In a Time of Universal Deceit, Telling the Truth is Revolutionary.
Monday, July 22, 2024

Allen concedes: Webb takes VA, Dems take Senate

Republican Sen. George Allen has conceded defeat to Democrat Jim Webb, sealing the Democrats’ control of both houses of Congress and concluding a dramatic fall for a one-time top-tier presidential contender.

Webb, a former Republican and Navy secretary under President Reagan, claimed victory early Wednesday after election returns showed him with a narrow lead of about 7,200 votes out of 2.37 million ballots cast.

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Allen set to concede, sealing Dem takeover of Senate

U.S. Sen. George Allen will concede defeat Thursday in his re-election bid, a close adviser told The Associated Press, sealing the Democrats’ takeover of the Senate and concluding a dramatic fall for a man once considered a presidential contender.

The adviser spoke on condition of anonymity because Allen’s campaign had not yet publicly confirmed his intentions. Allen and Democrat Jim Webb both planned news conferences Thursday afternoon.

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Memo to Democrats: Don’t buy into Bush’s act

President George W. Bush decided before Tuesday’s mid-term elections to fire Defense Secretary Donald Rumsfeld but lied, once again, to the press and the American people about his intentions.

Bush admitted Wednesday that he interviewed former CIA director Robert M. Gates over the weekend for Rumsfeld’s job and said he intentionally misled reporters last week about the defense secretary’s future to avoid making the Iraq war more of an issue in the election.

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Pat Tillman’s death: A military FUBAR and coverup

In a remote and dangerous corner of Afghanistan, under the protective roar of Apache attack helicopters and B-52 bombers, special agents and investigators did their work. They walked the landscape with surviving witnesses. They found a rock stained with the blood of the victim. They re-enacted the killings — here the U.S. Army Rangers swept through the canyon in their Humvee, blasting away; here the doomed man waved his arms, pleading for recognition as a friend, not an enemy.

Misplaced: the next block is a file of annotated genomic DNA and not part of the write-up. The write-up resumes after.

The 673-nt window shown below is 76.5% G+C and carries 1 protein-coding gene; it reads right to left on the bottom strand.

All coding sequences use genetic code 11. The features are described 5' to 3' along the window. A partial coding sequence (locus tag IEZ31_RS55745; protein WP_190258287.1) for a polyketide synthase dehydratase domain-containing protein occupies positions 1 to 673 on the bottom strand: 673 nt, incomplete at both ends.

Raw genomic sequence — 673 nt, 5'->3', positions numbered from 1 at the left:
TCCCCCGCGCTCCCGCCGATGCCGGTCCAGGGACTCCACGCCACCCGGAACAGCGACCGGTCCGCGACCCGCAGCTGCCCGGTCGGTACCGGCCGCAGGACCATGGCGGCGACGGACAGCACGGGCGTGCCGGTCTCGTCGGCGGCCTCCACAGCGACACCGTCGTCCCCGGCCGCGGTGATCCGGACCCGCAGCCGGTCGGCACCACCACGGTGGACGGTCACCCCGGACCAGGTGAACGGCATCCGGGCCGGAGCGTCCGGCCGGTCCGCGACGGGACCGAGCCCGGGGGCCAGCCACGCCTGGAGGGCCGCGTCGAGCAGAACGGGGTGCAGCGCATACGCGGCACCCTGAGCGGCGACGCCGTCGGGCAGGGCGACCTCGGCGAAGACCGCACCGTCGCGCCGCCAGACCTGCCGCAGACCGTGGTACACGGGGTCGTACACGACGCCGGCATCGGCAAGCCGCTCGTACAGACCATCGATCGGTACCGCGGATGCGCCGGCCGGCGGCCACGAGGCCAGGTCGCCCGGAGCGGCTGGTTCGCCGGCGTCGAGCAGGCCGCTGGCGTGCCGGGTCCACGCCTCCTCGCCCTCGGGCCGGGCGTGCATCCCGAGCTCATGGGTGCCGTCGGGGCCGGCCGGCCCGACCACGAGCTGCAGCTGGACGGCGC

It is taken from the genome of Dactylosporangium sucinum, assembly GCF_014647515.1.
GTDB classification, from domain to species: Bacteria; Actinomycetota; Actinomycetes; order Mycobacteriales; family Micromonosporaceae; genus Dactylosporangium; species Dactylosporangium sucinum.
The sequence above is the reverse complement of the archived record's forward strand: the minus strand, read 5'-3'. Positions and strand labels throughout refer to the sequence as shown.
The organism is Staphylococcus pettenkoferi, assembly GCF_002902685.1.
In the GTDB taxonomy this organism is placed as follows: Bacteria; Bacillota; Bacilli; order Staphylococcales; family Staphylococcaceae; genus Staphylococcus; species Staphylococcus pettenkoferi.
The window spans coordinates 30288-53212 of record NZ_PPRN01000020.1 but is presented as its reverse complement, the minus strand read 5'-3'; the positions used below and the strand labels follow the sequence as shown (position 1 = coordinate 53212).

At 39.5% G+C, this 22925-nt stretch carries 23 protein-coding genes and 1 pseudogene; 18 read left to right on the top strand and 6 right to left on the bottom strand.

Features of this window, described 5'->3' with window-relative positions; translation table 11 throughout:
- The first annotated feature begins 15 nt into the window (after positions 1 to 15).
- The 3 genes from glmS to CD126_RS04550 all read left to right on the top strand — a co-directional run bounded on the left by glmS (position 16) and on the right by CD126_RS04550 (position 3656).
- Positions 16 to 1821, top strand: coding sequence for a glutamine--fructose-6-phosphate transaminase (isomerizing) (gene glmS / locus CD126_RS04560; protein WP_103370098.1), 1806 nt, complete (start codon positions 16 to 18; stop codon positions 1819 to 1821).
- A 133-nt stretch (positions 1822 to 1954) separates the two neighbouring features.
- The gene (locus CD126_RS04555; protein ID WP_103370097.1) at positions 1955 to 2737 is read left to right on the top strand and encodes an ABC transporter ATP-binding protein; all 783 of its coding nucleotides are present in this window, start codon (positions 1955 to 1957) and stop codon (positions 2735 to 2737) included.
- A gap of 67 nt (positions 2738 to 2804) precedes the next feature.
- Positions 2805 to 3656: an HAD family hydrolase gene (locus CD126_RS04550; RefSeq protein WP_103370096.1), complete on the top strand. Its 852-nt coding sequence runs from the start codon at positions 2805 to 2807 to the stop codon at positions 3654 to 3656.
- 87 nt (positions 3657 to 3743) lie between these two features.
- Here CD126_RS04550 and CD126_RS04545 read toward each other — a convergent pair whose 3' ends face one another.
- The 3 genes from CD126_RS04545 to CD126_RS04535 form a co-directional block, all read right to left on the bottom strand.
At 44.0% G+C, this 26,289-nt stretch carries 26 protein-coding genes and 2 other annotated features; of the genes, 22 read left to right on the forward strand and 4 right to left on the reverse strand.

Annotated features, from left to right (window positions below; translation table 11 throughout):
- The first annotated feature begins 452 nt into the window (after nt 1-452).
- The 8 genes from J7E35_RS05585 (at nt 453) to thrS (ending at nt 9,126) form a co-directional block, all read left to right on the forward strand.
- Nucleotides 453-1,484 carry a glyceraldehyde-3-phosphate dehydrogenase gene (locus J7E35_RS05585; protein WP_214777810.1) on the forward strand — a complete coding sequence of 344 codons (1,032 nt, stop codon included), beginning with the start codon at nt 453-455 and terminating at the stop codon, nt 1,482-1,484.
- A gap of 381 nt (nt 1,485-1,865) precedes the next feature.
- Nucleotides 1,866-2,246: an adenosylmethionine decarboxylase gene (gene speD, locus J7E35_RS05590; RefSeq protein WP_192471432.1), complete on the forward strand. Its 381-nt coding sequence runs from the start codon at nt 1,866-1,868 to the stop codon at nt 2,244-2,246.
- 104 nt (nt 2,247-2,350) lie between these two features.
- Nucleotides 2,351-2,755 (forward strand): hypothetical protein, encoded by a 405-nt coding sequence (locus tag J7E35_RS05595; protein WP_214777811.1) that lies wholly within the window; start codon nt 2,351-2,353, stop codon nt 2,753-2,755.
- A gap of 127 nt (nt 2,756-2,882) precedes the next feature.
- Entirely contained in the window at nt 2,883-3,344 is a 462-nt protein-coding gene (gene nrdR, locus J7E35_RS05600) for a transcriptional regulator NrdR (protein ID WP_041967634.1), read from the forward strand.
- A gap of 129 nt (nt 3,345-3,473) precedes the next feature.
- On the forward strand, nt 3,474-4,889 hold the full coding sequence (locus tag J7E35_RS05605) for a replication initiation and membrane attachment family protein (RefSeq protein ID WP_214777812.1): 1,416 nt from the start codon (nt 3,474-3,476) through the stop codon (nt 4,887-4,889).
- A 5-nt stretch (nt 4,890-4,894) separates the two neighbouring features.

“Cease fire, friendlies, I am Pat fucking Tillman, damn it!” he shouted, again and again.

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Demcrats vow to force change in Iraq

Emboldened by their congressional election triumph and Defense Secretary Donald H. Rumsfeld’s resignation, Democrats say they will use their new clout to force a change in Iraq policy and demand that President Bush start bringing troops home.

Rumsfeld’s resignation — and Bush’s pledge to work with Democrats on issues facing the nation — came after months of the president backing Rumsfeld and insisting the war in Iraq was on track. His arguments lost steam after voters catapulted Democrats to power in Tuesday’s voting, giving Democrats control of both the House and Senate next year.

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Can Bush forget the past and play nice?

President Bush was left weakened and more isolated than at any time in his presidency by Tuesday’s Democratic thumping of Republicans. He offered Democrats gestures of reconciliation — and capitulated to demands for Donald H. Rumsfeld’s removal — but history suggests his last two years will be filled with more confrontation and challenges.

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Fixing things will take more than a fresh perspective

Appropriately for the voters’ stunning rebuff of the president and his party, the day was damp and gloomy. A small group of protesters outside the White House held signs saying “Bush Be Gone” and called for him to be tried for war crimes.

Inside the East Room, President Bush, in a moment when his presidency might well be over in all but name, was confident and good-humored, even if, as one observer remarked, he seemed a little over-caffeinated.

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Warning to Democrats: Remember why you won

Message to Democrats on winning the U.S. House: this was no mandate. Republican ineptitude handed House control to Democrats, not Democratic superiority.

Just as President Bush deserves Olympic gold for overreaching (he called himself a uniter and governed like a seismic divider) Democrats run the risk of legislating from the extremities and living to regret it.

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Dems complete election sweep

Democrats have completed their sweep of the US Congress by capturing control of the Senate, handing President George W. Bush a stunning defeat that alters the political landscape for years to come.

A Democratic victory in a tight Senate race in Virginia late Wednesday capped a dramatic day of developments that earlier saw Bush dump his much-criticized Defense Secretary Donald Rumsfeld, the first casualty of an election seen as a referendum on the Iraq war.

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Negative ads overshadow real issues of a campaign

The winners and the voters who were swayed by their words, personal charm and negative ads have a big job ahead translating the mid-term election from fiction into reality.

What we the people had in store already was evident back in June. A group of policy wonks met at the National Press Club to ponder “Is Politics Brain-Dead?” The Washington Post columnist Dana Milbank reported that “confronted with the tough issues _ Iraq, immigration, the minimum wage _ lawmakers weighed their options and then went with their default position: exchange taunts.”

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